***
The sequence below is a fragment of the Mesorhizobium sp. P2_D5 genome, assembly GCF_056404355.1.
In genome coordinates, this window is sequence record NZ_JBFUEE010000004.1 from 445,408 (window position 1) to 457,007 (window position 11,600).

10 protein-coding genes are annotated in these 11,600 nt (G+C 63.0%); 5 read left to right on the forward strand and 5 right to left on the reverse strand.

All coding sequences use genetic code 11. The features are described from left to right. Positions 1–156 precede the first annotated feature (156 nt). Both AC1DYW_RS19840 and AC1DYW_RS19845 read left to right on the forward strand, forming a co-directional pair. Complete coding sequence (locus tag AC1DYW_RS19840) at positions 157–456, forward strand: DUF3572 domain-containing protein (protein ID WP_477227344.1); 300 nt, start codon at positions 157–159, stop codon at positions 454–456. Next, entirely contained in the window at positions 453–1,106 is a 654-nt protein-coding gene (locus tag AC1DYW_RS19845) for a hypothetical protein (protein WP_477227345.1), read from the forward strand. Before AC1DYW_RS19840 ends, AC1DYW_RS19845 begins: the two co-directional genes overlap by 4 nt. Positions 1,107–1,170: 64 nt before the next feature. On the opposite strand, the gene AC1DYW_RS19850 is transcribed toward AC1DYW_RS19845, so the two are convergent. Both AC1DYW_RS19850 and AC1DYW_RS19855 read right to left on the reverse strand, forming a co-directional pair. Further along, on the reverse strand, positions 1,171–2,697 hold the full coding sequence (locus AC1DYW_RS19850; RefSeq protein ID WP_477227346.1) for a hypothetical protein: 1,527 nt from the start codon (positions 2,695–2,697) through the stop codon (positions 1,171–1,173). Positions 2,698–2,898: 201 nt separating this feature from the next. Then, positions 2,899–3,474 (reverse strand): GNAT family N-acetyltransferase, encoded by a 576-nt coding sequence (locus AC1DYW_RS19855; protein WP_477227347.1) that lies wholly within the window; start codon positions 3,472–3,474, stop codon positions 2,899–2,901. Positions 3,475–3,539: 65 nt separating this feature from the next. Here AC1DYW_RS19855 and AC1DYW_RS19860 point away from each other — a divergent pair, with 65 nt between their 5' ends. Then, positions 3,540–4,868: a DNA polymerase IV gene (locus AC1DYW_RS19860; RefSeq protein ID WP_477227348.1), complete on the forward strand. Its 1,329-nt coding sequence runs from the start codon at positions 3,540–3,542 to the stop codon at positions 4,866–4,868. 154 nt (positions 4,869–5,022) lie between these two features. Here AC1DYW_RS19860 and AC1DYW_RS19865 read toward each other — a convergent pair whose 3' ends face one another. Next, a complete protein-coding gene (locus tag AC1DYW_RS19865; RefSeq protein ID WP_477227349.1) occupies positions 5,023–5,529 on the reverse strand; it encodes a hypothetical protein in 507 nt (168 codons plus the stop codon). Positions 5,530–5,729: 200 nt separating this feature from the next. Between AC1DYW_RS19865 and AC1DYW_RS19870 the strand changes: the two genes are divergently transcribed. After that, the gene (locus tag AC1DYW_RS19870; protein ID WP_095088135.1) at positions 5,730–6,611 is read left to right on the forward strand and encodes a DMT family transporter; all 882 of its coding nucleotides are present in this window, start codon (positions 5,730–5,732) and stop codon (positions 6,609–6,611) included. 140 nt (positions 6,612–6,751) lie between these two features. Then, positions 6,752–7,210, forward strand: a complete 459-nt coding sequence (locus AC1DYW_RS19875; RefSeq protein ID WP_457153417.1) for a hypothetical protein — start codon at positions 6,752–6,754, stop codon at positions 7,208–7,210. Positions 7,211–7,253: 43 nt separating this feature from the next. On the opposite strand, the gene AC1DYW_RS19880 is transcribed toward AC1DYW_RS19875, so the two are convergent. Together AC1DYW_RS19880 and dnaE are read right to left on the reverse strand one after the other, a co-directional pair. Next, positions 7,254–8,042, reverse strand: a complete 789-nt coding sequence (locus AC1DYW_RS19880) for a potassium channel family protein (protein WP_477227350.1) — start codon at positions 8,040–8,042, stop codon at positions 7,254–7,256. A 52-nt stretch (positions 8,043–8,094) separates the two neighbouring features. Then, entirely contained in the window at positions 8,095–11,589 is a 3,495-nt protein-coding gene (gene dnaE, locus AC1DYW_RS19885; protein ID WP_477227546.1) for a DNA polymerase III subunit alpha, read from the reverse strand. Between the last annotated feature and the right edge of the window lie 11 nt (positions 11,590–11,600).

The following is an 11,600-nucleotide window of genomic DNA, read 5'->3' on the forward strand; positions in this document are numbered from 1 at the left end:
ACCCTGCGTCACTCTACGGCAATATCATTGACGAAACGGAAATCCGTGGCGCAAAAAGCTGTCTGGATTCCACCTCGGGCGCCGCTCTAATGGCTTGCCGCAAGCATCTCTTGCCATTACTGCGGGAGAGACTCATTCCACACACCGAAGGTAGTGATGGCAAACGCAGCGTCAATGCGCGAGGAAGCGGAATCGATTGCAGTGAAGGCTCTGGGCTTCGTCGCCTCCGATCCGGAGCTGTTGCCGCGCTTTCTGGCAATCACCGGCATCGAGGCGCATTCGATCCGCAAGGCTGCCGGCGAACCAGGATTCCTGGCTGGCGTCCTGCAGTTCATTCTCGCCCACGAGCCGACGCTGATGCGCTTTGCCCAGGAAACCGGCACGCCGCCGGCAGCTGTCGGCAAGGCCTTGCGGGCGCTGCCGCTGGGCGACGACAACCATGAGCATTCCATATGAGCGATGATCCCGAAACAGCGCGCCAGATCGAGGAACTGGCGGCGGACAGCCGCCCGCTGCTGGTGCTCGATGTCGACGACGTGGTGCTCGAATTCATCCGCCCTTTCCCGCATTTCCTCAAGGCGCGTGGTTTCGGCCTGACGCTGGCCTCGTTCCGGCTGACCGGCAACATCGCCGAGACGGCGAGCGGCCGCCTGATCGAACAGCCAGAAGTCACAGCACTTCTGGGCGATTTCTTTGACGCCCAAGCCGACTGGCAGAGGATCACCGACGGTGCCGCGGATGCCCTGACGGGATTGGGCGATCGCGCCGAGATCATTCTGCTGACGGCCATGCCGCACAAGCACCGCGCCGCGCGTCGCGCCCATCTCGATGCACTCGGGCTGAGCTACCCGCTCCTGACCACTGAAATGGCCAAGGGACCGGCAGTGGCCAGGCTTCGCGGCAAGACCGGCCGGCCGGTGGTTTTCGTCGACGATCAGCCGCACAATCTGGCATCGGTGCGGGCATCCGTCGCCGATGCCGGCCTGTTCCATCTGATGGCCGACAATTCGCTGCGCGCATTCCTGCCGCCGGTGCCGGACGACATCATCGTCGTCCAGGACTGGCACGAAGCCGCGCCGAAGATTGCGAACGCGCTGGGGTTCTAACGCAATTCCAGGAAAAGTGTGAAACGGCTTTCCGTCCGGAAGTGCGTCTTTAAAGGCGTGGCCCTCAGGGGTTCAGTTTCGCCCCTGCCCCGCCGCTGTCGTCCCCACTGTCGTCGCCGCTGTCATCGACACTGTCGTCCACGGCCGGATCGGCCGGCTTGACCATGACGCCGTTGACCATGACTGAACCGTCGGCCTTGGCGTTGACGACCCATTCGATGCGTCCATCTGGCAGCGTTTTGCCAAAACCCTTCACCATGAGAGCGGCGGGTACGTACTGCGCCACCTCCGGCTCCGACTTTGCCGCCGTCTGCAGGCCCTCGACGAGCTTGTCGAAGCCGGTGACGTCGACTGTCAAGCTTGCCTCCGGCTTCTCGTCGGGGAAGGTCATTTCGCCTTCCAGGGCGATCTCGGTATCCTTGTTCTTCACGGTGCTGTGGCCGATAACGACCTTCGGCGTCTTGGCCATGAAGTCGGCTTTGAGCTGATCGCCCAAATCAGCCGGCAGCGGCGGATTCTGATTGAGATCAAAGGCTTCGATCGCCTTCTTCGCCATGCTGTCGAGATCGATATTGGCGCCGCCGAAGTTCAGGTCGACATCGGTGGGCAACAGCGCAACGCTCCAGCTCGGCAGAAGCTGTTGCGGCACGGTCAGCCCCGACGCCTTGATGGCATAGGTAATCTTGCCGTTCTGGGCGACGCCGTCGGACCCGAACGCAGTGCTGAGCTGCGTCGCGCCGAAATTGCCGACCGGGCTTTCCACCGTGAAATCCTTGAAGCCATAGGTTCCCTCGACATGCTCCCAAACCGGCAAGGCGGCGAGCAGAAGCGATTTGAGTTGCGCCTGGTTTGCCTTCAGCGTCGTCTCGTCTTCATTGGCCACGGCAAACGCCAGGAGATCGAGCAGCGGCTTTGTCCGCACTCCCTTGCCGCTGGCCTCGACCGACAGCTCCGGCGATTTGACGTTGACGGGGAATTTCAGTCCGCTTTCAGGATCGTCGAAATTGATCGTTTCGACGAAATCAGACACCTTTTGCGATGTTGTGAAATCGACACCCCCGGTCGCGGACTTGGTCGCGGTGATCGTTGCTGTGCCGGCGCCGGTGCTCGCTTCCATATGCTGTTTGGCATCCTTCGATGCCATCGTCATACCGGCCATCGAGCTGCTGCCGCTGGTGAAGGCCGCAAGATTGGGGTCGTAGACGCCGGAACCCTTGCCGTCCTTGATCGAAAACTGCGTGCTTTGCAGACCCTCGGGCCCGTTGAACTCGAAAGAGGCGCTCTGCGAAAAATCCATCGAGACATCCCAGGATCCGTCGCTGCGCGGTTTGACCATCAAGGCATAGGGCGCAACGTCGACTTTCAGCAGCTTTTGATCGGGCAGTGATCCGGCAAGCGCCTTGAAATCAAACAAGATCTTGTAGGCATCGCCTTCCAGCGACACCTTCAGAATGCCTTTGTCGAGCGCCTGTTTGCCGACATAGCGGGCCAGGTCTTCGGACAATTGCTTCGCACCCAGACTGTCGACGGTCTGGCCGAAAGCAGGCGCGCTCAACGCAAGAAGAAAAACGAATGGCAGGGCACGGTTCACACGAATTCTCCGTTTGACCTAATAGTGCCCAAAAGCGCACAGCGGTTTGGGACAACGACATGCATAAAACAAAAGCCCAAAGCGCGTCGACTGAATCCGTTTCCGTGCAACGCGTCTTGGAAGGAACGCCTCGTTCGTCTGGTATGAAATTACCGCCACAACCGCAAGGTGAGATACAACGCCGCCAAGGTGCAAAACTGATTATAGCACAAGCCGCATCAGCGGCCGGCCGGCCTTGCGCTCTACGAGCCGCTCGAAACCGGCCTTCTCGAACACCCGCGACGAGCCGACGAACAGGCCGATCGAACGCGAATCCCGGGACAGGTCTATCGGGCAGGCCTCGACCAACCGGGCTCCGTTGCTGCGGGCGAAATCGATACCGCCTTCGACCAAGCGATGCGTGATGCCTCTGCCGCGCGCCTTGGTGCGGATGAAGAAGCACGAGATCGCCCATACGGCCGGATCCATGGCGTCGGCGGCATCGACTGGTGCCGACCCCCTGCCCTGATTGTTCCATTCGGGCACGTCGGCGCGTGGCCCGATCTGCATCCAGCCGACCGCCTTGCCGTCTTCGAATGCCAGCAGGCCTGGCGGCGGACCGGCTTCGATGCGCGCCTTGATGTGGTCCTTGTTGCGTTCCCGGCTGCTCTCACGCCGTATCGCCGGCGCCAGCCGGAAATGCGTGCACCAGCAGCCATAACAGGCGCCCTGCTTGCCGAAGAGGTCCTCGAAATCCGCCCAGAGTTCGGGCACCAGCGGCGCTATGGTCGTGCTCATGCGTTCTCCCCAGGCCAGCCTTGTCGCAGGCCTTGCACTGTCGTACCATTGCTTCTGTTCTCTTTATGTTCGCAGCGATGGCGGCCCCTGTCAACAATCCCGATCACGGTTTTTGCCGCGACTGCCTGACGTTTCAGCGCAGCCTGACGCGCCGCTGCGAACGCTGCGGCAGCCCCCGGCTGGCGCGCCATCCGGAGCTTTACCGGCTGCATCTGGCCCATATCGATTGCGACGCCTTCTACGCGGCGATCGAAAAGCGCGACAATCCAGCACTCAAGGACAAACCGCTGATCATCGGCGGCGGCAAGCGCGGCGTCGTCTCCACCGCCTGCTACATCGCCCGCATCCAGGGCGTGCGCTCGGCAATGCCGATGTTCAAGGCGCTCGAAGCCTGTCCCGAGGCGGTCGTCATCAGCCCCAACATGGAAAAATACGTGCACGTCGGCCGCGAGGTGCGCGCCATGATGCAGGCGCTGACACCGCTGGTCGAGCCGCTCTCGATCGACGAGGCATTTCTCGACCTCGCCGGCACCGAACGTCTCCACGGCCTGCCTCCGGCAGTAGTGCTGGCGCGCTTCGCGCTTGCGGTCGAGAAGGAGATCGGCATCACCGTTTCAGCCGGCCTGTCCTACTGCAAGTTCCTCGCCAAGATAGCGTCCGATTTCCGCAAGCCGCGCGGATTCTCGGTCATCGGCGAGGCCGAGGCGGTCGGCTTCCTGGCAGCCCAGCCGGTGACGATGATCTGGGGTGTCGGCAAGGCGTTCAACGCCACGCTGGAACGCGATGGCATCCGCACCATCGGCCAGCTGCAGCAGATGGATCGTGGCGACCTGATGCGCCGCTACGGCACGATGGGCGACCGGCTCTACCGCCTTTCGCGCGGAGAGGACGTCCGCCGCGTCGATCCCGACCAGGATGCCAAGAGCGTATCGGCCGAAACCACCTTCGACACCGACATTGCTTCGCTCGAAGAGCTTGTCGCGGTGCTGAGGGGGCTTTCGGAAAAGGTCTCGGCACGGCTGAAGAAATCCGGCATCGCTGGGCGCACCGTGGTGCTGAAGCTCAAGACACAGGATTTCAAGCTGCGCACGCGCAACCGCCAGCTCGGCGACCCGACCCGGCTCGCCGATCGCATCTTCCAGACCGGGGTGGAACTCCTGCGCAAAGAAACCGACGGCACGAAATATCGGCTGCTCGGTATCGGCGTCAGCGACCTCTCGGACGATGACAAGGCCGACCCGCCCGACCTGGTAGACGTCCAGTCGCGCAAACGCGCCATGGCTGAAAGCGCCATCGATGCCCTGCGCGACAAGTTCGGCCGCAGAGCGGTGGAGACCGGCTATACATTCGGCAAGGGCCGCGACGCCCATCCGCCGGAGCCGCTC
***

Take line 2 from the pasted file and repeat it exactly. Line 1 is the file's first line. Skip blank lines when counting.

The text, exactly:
In genome coordinates, this window is sequence record NZ_JBFUEE010000004.1 from 445,408 (window position 1) to 457,007 (window position 11,600).